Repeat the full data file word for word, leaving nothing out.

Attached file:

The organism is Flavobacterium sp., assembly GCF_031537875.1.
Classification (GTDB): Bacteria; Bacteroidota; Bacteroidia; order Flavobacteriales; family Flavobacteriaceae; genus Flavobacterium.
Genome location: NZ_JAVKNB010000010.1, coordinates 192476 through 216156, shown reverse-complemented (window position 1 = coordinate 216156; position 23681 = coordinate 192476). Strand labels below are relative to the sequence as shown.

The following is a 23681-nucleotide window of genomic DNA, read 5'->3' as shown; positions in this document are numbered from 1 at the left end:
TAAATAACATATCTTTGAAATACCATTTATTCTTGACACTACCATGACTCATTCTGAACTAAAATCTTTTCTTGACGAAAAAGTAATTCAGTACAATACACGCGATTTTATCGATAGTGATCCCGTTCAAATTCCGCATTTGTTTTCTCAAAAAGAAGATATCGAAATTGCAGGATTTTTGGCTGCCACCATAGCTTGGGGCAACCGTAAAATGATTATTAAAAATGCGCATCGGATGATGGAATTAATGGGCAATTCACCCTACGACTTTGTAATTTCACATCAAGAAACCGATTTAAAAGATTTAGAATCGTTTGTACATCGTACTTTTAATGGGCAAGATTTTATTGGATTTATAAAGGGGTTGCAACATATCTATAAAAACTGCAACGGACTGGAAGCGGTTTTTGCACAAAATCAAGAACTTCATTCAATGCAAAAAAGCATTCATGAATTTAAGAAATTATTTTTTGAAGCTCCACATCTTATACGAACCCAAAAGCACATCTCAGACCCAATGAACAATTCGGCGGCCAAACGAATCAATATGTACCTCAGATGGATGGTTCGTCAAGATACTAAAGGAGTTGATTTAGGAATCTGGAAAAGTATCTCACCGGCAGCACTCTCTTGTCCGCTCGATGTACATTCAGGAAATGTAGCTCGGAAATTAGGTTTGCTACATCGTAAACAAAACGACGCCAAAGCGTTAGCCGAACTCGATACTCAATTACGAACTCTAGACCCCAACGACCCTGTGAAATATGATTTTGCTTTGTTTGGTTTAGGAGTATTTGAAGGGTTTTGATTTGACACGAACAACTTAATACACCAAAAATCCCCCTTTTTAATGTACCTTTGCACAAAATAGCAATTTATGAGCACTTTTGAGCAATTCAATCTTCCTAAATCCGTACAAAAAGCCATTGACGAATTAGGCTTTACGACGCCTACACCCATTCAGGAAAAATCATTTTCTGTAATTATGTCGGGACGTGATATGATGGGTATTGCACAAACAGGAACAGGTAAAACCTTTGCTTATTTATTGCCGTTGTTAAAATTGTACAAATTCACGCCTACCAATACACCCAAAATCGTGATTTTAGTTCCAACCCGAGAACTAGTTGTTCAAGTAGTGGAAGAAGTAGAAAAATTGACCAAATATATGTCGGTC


The organism is Flavobacterium sp., assembly GCF_031537875.1.
Classification (GTDB): Bacteria; Bacteroidota; Bacteroidia; order Flavobacteriales; family Flavobacteriaceae; genus Flavobacterium.
Genome location: NZ_JAVKNB010000010.1, coordinates 192476 through 216156, shown reverse-complemented (window position 1 = coordinate 216156; position 23681 = coordinate 192476). Strand labels below are relative to the sequence as shown.

The following is a 23681-nucleotide window of genomic DNA, read 5'->3' as shown; positions in this document are numbered from 1 at the left end:
TAAATAACATATCTTTGAAATACCATTTATTCTTGACACTACCATGACTCATTCTGAACTAAAATCTTTTCTTGACGAAAAAGTAATTCAGTACAATACACGCGATTTTATCGATAGTGATCCCGTTCAAATTCCGCATTTGTTTTCTCAAAAAGAAGATATCGAAATTGCAGGATTTTTGGCTGCCACCATAGCTTGGGGCAACCGTAAAATGATTATTAAAAATGCGCATCGGATGATGGAATTAATGGGCAATTCACCCTACGACTTTGTAATTTCACATCAAGAAACCGATTTAAAAGATTTAGAATCGTTTGTACATCGTACTTTTAATGGGCAAGATTTTATTGGATTTATAAAGGGGTTGCAACATATCTATAAAAACTGCAACGGACTGGAAGCGGTTTTTGCACAAAATCAAGAACTTCATTCAATGCAAAAAAGCATTCATGAATTTAAGAAATTATTTTTTGAAGCTCCACATCTTATACGAACCCAAAAGCACATCTCAGACCCAATGAACAATTCGGCGGCCAAACGAATCAATATGTACCTCAGATGGATGGTTCGTCAAGATACTAAAGGAGTTGATTTAGGAATCTGGAAAAGTATCTCACCGGCAGCACTCTCTTGTCCGCTCGATGTACATTCAGGAAATGTAGCTCGGAAATTAGGTTTGCTACATCGTAAACAAAACGACGCCAAAGCGTTAGCCGAACTCGATACTCAATTACGAACTCTAGACCCCAACGACCCTGTGAAATATGATTTTGCTTTGTTTGGTTTAGGAGTATTTGAAGGGTTTTGATTTGACACGAACAACTTAATACACCAAAAATCCCCCTTTTTAATGTACCTTTGCACAAAATAGCAATTTATGAGCACTTTTGAGCAATTCAATCTTCCTAAATCCGTACAAAAAGCCATTGACGAATTAGGCTTTACGACGCCTACACCCATTCAGGAAAAATCATTTTCTGTAATTATGTCGGGACGTGATATGATGGGTATTGCACAAACAGGAACAGGTAAAACCTTTGCTTATTTATTGCCGTTGTTAAAATTGTACAAATTCACGCCTACCAATACACCCAAAATCGTGATTTTAGTTCCAACCCGAGAACTAGTTGTTCAAGTAGTGGAAGAAGTAGAAAAATTGACCAAATATATGTCGGTC